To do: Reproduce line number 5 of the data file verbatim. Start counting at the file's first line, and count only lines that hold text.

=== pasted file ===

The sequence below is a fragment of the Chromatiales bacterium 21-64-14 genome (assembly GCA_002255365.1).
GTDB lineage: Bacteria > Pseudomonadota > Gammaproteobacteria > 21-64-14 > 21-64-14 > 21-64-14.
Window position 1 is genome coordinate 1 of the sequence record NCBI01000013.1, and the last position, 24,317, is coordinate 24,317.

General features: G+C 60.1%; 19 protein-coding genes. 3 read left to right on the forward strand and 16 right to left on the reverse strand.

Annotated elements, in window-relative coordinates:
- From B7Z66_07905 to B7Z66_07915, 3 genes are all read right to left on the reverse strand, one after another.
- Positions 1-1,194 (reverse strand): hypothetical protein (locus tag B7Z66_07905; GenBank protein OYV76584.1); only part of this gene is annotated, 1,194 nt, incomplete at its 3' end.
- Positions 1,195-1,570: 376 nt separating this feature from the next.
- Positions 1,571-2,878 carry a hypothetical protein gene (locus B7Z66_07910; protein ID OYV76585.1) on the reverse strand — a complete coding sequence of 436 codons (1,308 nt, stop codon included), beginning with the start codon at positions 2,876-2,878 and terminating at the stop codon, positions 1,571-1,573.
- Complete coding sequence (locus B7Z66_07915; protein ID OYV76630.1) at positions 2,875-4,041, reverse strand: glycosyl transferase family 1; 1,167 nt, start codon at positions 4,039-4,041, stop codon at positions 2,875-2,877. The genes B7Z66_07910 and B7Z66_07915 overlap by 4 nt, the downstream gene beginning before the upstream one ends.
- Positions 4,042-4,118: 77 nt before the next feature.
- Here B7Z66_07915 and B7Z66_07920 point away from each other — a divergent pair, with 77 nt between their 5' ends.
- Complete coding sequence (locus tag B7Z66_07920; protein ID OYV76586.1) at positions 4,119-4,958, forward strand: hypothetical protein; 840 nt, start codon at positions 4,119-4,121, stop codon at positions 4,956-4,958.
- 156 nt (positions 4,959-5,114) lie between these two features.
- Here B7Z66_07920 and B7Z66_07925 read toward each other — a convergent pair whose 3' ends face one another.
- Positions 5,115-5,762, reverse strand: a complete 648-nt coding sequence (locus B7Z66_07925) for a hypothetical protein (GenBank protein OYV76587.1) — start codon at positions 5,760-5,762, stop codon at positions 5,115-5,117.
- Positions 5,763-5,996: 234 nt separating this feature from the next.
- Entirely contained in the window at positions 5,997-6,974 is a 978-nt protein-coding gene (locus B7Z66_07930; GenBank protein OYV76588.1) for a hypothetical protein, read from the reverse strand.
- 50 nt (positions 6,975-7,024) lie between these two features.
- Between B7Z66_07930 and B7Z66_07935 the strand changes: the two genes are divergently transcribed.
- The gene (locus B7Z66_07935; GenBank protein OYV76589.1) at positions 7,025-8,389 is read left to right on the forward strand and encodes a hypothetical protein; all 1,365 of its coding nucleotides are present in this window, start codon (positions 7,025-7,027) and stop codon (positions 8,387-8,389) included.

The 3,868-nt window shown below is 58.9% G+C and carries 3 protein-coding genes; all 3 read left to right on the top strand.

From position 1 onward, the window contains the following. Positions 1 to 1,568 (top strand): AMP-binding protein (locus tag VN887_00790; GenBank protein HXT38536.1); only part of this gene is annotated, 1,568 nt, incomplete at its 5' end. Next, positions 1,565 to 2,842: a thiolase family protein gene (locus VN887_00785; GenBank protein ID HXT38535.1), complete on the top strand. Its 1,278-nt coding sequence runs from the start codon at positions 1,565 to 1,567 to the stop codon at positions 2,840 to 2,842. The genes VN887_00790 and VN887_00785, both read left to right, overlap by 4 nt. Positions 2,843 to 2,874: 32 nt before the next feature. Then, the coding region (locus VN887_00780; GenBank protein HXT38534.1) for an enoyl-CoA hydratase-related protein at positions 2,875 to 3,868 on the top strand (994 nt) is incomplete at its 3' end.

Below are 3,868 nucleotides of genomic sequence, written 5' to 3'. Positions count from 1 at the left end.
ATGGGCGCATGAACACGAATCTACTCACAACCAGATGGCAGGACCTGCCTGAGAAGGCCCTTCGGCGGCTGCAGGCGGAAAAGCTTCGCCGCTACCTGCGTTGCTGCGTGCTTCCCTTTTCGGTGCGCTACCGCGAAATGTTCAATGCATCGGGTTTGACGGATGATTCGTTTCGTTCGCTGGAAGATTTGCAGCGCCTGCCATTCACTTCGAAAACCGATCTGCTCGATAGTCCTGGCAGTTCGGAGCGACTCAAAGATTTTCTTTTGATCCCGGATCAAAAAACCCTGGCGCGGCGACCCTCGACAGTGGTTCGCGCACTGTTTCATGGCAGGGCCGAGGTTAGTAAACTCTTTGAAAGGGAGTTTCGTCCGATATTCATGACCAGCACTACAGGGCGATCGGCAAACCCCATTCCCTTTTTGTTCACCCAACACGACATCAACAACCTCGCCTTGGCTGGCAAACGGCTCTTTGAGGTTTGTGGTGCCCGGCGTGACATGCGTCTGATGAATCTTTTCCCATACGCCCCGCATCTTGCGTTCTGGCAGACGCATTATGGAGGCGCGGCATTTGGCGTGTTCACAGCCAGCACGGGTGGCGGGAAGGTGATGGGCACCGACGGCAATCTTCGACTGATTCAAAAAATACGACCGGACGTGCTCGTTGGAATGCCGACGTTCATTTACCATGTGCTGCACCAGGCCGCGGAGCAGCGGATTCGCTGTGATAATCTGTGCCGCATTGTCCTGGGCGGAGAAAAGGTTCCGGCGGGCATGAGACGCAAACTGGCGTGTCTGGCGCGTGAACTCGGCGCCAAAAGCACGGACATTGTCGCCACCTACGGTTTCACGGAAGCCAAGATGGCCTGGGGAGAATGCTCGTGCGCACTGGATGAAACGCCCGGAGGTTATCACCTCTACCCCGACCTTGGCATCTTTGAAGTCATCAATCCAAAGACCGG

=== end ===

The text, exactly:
Annotated elements, in window-relative coordinates: